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HP 8540w Core clock and Temp questions
#1
Hello,

I have a HP 8540w mobile workstation with a Intel Core i5-520M processor, running Windows 7 Professional 64-bits.

I am experiencing some shut down of the machine (the power simply goes off) out of the blue so I downloaded HWInfo64 v4.19_1950 in order to try and detect the cause(s) of these problems, which I think are due to temperature issues.

Unfortunately, I am not a tech in processors at all, so it's kind of hard to understand all the details provided by HWInfo.

One thing I noticed and found strange is that the line "Core #1 Clock" and "Uncore Clock" of the window "HWInfo sensor status" show values which are way above the capabilities of the i5-520M processor.

I am providing a screenshot of the main windows of the programs, where this can be seen.

[Image: hwinfo_20130805.jpg]

Also, what can I do (with HWInfo) in order to log the activity of the computer and trace the cause of the overheating?
If I use the "Logging" function, will the log be saved in case of power shut-off?

I'd appreciate any help in understanding and monitoring my temperature issues. If other details are needed, I'd be glad to provide them.

Thanks!

Hello again,

Ok, it looks like the interesting part of the screenshot got cut out, so here is the link to the screenshot :

screenshot_HWInfo

Sorry for the inconvenience!
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#2
As for the erratic clock values, this is actually a glitch in HWiNFO which happens on a certain family of processors and I don't have a fix for this yet. So you don't need to worry about this.
But if you look at the temperatures reported by HWiNFO, this seems to be the problem. 104 C maximum is pretty high, moreover I can see in the screenshot, that "Thermal Throttling" was activated, which means your CPU run so hot, that it was forced to throttle down. Most probably sometimes even this didn't help to cool down the CPU, or the spike was such high, that the CPU forced a shutdown to prevent thermal damage.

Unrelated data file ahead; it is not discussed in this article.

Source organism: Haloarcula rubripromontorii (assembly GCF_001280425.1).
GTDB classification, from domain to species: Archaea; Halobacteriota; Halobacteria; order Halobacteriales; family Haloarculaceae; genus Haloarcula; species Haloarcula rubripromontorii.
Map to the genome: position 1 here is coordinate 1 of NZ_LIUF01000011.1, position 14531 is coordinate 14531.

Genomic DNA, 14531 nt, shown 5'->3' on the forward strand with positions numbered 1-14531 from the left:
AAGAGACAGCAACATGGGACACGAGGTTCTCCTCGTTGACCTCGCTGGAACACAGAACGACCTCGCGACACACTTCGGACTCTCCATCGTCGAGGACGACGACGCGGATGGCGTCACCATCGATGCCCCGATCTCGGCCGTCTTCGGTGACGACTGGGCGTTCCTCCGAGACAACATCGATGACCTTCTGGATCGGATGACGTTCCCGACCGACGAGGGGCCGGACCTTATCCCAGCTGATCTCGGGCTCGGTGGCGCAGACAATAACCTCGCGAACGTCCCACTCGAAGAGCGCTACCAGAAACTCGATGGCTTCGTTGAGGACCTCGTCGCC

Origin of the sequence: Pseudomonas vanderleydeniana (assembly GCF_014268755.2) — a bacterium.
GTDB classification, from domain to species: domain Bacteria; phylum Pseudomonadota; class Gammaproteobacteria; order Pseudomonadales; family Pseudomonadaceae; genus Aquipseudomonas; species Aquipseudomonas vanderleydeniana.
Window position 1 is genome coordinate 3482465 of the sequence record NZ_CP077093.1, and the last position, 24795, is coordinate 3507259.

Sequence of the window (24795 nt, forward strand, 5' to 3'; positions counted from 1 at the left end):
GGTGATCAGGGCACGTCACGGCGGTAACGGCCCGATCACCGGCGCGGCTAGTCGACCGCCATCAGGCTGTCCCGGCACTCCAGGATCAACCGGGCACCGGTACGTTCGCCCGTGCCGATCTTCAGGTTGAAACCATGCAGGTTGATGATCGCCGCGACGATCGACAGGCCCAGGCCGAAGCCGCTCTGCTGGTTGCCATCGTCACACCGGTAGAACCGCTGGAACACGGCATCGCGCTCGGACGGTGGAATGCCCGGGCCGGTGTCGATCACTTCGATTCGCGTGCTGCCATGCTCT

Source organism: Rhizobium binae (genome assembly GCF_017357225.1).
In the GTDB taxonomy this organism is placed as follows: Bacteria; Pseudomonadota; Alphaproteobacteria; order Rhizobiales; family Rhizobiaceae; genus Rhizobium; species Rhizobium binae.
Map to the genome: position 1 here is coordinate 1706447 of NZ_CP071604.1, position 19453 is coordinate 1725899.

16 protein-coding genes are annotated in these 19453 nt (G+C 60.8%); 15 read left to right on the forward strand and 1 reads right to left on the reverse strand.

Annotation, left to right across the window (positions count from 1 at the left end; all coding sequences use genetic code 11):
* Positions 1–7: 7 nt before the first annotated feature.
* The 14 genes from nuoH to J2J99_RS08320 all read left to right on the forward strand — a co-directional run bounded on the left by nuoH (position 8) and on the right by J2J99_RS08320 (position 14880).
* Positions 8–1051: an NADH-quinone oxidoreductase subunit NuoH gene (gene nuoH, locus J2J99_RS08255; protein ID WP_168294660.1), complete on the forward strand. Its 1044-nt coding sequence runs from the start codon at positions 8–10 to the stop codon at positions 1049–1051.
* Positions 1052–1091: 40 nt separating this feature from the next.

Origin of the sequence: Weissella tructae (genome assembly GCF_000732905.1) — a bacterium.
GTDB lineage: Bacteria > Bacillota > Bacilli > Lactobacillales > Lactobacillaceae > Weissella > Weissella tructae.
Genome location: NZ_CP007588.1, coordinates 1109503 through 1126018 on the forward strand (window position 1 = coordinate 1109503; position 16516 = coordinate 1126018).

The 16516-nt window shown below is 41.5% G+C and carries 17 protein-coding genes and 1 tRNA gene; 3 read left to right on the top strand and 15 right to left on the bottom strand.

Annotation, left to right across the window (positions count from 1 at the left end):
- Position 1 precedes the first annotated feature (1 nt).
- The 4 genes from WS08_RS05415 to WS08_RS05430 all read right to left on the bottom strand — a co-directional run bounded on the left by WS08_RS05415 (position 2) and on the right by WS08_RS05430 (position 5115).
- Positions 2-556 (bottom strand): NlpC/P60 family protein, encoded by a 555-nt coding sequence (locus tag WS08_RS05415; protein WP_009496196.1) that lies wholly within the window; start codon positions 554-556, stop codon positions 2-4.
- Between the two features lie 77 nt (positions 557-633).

So my conclusion is that there's really a cooling problem. You might want to check some forums about how to improve this (Tech|Inferno for example).
Another alternative is to try to raise the fan speed using HWiNFO, you can find a guide here: http://forum.techinferno.com/hwinfo32-64...nfo32.html
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#3
(08-05-2013, 03:35 PM)Martin Wrote: As for the erratic clock values, this is actually a glitch in HWiNFO which happens on a certain family of processors and I don't have a fix for this yet. So you don't need to worry about this.
But if you look at the temperatures reported by HWiNFO, this seems to be the problem. 104 C maximum is pretty high, moreover I can see in the screenshot, that "Thermal Throttling" was activated, which means your CPU run so hot, that it was forced to throttle down. Most probably sometimes even this didn't help to cool down the CPU, or the spike was such high, that the CPU forced a shutdown to prevent thermal damage.
So my conclusion is that there's really a cooling problem. You might want to check some forums about how to improve this (Tech|Inferno for example).
Another alternative is to try to raise the fan speed using HWiNFO, you can find a guide here: http://forum.techinferno.com/hwinfo32-64...nfo32.html

Hello Martin,

Thanks for the fast answer!

1) Noted for the erratic values, no problem, thanks! (I was worried)

2) Ahhh. So the line "Core #0 Thermal throttling" with a "Yes" is not a good thing then :-)

I didn't know that, so thank you. Seeing the "ThermMon" "Ok" and green made me think that "whatever" was ok, but it doesn"t seem to be the case!

I'll take a look at the guide you mentionned (cautiously because I wouldn't want to burn the computer) and read the TechInferno forum too.

I'll let you know of my findings, if any!

Re. the question about the "logging" in HWInfo... does it get saved in case of a shut-down? Would a log help at all (for someone who can read it properly, of course)?

Thanks for you help, I really appreciate! :-)
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#4
Yes, the "Core #0 Thermal throttling = Yes" is not a good sign Wink
Note, that the indicator is not "sticky", it shows the actual status. So since in the Sensors window you can see the Max value (which shows Yes for you and means that during the scan time it was active), in the summary window it shows actual value only (ThermMon). So if you would put high load on the system, you should be able to observe both indicators reporting that Thermal Throttling is engaged for certain moments.

The Logging in sensors is saved to disk during run-time, however since Windows applies file buffering for file writes, so when a system crash would occur, there's no guarantee that the latest information was flushed onto the disk. I could make it force to always write all information straight to disk (without buffering), but that would have a negative impact on the entire sensor monitoring performance.
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#5
Thank you Martin for your very informative answer.

I'll let you know how things turn out with my temperature/cooling issues - with the help of HWInfo ! :-)
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